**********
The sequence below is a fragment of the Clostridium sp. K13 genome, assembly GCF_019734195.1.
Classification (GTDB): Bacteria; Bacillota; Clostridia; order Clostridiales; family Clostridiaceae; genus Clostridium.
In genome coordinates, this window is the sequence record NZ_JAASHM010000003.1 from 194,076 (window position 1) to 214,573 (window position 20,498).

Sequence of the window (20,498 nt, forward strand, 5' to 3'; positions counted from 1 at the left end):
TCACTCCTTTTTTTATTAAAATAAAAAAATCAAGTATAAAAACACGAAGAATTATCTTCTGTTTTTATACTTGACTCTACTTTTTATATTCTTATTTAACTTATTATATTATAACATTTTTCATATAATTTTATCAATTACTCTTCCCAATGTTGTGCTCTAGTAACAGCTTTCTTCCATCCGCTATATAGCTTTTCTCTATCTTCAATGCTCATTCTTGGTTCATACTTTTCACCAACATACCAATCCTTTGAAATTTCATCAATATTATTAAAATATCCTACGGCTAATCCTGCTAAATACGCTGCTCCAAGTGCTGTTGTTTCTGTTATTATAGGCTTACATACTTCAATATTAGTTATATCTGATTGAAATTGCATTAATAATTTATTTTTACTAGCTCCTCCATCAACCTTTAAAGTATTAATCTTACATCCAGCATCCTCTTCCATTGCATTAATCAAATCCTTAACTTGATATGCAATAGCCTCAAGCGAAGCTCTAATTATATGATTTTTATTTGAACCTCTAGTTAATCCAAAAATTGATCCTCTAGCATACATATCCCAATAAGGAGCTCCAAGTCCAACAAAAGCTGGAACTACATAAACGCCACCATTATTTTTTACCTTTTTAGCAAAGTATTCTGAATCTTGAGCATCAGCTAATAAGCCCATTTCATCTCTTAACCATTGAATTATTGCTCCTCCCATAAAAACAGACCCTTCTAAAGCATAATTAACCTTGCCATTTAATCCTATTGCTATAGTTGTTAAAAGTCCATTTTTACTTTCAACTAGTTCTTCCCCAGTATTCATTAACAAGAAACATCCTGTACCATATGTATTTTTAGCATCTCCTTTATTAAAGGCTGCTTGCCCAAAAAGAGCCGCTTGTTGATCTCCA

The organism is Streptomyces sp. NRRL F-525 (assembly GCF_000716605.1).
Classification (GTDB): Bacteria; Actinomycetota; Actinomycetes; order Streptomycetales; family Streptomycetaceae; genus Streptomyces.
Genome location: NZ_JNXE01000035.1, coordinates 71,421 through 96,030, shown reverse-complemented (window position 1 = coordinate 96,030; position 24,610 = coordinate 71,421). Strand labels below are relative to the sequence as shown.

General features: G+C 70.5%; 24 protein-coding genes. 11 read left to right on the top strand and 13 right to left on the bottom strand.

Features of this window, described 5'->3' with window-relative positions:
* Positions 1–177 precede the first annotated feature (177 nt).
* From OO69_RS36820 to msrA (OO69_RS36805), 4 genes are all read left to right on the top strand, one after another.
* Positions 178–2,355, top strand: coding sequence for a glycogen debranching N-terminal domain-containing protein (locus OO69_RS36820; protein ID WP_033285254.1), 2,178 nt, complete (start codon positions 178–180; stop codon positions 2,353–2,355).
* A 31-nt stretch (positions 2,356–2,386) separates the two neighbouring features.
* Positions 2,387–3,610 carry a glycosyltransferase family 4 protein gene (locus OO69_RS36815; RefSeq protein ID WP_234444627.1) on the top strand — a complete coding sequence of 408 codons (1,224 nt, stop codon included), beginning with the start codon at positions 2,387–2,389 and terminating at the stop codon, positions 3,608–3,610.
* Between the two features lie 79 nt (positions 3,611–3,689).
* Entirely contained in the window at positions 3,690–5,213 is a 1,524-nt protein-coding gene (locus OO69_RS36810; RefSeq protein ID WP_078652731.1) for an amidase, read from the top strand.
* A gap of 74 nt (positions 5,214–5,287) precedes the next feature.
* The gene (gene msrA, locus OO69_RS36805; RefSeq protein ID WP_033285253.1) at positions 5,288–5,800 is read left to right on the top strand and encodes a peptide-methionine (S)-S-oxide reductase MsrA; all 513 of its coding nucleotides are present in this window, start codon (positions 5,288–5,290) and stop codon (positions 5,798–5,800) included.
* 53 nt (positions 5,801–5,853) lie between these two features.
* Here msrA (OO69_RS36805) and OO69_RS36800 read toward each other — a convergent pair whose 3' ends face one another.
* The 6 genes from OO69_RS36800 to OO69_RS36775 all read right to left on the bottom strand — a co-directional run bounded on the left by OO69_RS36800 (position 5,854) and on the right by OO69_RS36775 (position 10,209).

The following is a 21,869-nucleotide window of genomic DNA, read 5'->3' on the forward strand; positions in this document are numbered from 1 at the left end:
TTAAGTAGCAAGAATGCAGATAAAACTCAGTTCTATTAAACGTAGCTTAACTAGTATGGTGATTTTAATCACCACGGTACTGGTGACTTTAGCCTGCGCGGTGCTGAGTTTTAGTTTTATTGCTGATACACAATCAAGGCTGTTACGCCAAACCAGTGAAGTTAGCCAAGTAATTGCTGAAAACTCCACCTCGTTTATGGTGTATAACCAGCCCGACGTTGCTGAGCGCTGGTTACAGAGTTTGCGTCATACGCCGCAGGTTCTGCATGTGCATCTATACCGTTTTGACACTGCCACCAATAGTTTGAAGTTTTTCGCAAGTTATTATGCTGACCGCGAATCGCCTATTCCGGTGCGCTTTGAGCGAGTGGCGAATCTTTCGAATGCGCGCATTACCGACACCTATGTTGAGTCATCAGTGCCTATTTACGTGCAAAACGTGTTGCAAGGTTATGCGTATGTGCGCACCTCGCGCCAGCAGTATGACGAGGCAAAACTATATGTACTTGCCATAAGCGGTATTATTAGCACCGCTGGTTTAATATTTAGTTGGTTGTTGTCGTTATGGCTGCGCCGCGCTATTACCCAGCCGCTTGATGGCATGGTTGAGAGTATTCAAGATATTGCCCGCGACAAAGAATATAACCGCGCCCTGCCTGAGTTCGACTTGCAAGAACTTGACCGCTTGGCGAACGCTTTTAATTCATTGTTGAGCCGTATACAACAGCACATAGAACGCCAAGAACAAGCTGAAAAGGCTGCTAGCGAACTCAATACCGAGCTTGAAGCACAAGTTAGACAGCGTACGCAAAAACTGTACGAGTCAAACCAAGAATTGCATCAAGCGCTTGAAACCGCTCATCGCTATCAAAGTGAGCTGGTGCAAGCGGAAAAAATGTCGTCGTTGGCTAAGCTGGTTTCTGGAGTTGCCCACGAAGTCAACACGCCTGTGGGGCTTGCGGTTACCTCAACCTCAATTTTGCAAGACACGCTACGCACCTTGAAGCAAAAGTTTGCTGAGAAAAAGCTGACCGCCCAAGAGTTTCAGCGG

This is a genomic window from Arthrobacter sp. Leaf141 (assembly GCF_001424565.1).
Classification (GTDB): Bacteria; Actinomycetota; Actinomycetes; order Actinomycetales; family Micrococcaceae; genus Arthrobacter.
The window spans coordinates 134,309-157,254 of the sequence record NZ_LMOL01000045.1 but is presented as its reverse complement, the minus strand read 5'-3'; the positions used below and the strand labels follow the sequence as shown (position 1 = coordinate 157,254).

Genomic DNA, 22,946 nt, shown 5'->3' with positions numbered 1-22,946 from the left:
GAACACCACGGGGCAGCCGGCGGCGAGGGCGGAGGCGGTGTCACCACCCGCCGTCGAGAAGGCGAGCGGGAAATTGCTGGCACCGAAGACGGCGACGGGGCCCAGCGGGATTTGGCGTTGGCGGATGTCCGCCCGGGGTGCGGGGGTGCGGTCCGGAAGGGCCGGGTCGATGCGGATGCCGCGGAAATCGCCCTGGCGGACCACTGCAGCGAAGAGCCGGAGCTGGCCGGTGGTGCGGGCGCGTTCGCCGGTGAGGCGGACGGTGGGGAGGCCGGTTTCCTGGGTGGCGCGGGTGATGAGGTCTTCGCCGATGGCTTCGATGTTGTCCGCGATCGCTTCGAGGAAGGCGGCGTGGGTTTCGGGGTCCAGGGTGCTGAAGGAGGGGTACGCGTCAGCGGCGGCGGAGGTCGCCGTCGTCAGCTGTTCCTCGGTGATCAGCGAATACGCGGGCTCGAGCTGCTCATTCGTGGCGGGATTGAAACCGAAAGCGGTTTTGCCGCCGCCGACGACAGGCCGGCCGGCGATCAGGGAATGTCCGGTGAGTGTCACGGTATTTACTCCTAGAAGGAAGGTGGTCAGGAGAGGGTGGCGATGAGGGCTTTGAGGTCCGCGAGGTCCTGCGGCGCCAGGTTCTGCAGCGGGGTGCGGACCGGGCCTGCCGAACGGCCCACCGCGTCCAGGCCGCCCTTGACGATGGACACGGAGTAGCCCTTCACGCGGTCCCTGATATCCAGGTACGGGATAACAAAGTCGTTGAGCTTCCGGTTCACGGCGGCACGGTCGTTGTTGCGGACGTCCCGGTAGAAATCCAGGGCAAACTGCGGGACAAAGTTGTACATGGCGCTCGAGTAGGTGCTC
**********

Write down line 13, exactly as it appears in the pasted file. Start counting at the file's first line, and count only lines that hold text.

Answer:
* Positions 178–2,355, top strand: coding sequence for a glycogen debranching N-terminal domain-containing protein (locus OO69_RS36820; protein ID WP_033285254.1), 2,178 nt, complete (start codon positions 178–180; stop codon positions 2,353–2,355).